The Pirates starting lineup is pretty much set for the 2012 season. There aren’t any real battles going down for starting positions. However, there is a bench spot or two up for grabs. Right now, Nate McLouth, Michael McKenry, and Casey McGehee all have spots solidified. That leaves the Pirates needing a backup middle infielder for Opening Day. The two names that are going to be fighting for that one are Josh Harrison and Yamaico Navarro.
No one has said much about either of these guys during this offseason. So let’s take a look.
Harrison: Jay-hay had a half decent season in his time with the Pirates last season. He hit .272/.281/.374 in 204 plate appearances. He drew all of three walks in that time and hit for no power. His defense wasn’t great but it could have been worse, and he showed good intangibles, not to mention the fans really liked him. Harrison was a 6th round draft pick in the 2008 draft and came to the Pirates in the trade that sent John Grabow to Chicago.
For his minor league career, Harrison is a .306/.355/.424 hitter. Again, not drawing many walks and not hitting for any power. That’s the story. He’ll put up a decent average for you, but isn’t going to do much else. He’s played second base, third base, and even some outfield. Shortstop isn’t an option for him; he’s played just one game there in his career. All that said, Harrison has a decent shot at making the big league club, and he isn’t going to hurt you coming off the bench. He’s a good runner and a good contact bat, so he could be useful in the major leagues.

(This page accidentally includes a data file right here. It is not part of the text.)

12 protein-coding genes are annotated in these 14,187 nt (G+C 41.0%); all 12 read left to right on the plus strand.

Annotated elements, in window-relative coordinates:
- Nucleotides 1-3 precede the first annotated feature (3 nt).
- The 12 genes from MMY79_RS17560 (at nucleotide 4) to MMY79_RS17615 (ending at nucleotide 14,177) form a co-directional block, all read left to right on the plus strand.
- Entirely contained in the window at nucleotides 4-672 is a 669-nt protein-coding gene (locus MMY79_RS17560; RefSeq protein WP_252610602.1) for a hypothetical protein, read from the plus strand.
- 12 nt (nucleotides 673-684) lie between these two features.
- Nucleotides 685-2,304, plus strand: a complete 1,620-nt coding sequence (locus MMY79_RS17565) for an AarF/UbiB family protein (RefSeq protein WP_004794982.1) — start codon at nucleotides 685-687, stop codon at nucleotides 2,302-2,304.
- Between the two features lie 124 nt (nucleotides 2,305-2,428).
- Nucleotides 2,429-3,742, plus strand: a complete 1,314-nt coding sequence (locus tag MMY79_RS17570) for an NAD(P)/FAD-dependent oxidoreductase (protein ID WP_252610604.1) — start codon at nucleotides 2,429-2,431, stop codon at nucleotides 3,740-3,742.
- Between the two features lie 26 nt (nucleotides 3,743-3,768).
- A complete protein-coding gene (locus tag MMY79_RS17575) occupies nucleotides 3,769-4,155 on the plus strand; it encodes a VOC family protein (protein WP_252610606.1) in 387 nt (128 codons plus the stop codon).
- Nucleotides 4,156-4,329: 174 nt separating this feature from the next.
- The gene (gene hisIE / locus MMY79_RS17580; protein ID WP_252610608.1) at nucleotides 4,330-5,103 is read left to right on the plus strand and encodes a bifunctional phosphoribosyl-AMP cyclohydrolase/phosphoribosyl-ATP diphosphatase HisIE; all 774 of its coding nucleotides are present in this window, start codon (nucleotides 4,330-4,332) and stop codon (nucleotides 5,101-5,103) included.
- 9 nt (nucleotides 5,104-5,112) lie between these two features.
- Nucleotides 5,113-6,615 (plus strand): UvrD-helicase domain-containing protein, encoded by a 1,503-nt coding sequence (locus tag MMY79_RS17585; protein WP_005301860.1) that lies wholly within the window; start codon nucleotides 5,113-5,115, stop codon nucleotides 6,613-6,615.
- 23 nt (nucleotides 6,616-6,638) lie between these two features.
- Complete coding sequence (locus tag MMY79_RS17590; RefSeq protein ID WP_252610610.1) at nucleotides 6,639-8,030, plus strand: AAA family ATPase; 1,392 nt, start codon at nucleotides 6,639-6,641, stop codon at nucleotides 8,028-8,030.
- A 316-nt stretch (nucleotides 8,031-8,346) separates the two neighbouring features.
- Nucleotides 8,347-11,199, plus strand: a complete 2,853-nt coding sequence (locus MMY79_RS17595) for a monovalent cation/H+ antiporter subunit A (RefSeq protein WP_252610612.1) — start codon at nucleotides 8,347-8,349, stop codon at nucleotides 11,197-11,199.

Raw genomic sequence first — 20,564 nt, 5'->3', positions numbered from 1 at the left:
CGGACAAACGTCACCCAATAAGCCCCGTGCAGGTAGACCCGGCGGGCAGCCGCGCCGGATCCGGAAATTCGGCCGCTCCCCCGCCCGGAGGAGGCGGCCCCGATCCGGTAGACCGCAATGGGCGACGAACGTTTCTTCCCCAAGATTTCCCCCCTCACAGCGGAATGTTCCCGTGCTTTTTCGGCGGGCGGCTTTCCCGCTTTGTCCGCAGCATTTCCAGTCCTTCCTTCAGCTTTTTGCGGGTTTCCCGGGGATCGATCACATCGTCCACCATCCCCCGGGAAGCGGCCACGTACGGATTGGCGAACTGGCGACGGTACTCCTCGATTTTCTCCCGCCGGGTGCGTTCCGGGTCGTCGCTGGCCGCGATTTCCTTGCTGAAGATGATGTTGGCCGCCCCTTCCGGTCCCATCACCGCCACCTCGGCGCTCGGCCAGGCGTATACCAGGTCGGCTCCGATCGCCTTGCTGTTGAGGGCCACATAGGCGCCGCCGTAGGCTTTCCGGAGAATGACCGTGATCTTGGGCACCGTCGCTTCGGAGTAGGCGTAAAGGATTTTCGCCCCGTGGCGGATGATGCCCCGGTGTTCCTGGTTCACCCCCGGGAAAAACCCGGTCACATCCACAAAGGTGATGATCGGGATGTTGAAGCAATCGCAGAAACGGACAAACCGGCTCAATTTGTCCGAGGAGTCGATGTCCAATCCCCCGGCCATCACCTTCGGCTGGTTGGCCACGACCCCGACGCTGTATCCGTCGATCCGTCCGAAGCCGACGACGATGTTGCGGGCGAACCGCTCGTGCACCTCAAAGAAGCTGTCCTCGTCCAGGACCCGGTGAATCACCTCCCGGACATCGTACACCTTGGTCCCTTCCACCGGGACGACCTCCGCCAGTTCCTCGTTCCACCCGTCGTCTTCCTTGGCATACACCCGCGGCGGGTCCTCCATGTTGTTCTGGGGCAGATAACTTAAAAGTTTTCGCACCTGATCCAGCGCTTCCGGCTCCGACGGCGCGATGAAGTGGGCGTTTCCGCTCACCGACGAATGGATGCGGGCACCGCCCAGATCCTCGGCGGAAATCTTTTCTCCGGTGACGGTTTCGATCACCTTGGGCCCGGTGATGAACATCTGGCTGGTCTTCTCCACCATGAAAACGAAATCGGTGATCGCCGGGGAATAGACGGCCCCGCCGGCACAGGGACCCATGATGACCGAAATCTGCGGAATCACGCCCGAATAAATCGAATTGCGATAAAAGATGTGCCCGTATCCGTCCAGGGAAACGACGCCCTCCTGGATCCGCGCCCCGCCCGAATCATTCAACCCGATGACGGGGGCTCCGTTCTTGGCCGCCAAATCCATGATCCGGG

Harrison has a career wOBA of .287 and Bill James projects him to hit .278/.309/.383 and post a .306 wOBA in 2012.
Navarro: This guy is one of the newest Pirates. Pittsburgh traded Brooks Pounders to Kansas City to get him, and they are hoping he turns into a solid backup middle infielder. Unlike Harrison, Navarro does play shortstop, having played 19 of his 45 major league games at the position. In those 45 games, he hit .206/.250/.265.
His minor league numbers aren’t too impressive with a triple-slash of .279/.348/.430 and some speed. He’s never registered a 20 steal season, but he has had a few in the teens. There is some pop in the bat, he’s hit double-digit home runs twice. He also doesn’t draw a ton of walks (but he draws more than Harrison), and he strikes out a lot (24.4% of the time). His overall offense is probably not as great as Harrison, but he’s a better defender and he can play shortstop.
Navarro probably wins the upside battle as well. Bill James projects him to hit .224/.281/.312 this season and post a .267 wOBA.
I think the clear edge goes to Harrison here, however, he doesn’t play shortstop. The Pirates could try him out there, which couldn’t kill them since he’d be backing up the very defensively steady Clint Barmes, but I don’t know if the Pirates are willing to do that.
There’s a chance that both of these guys make the team, and putting them head-t0-head isn’t really fair because of the difference in priority positions.
Chase d’Arnaud is the other shortstop that could play at the major league level. However, I really think the Pirates want to give him more time in AAA while Barmes starts in Pittsburgh. d’Arnaud would be the starter if something happens with Barmes, but I would bet good money that he starts the year in AAA regardless of what happens in spring training.
Two other guys the Pirates got this offseason are Gustavo Nunez and Anderson Hernandez. Nunez is injured and probably isn’t going to be ready for the start of the season (especially since he’s a Rule V selection, the Pirates will almost certainly milk out his injury to avoid being forced to have him on the major league roster). Hernandez just isn’t all that great and he has no upside, so I don’t think he’ll factor in unless he has a massive spring training.
We’ll be talking more about these kinds of position battles once spring training starts and we see these guys in action.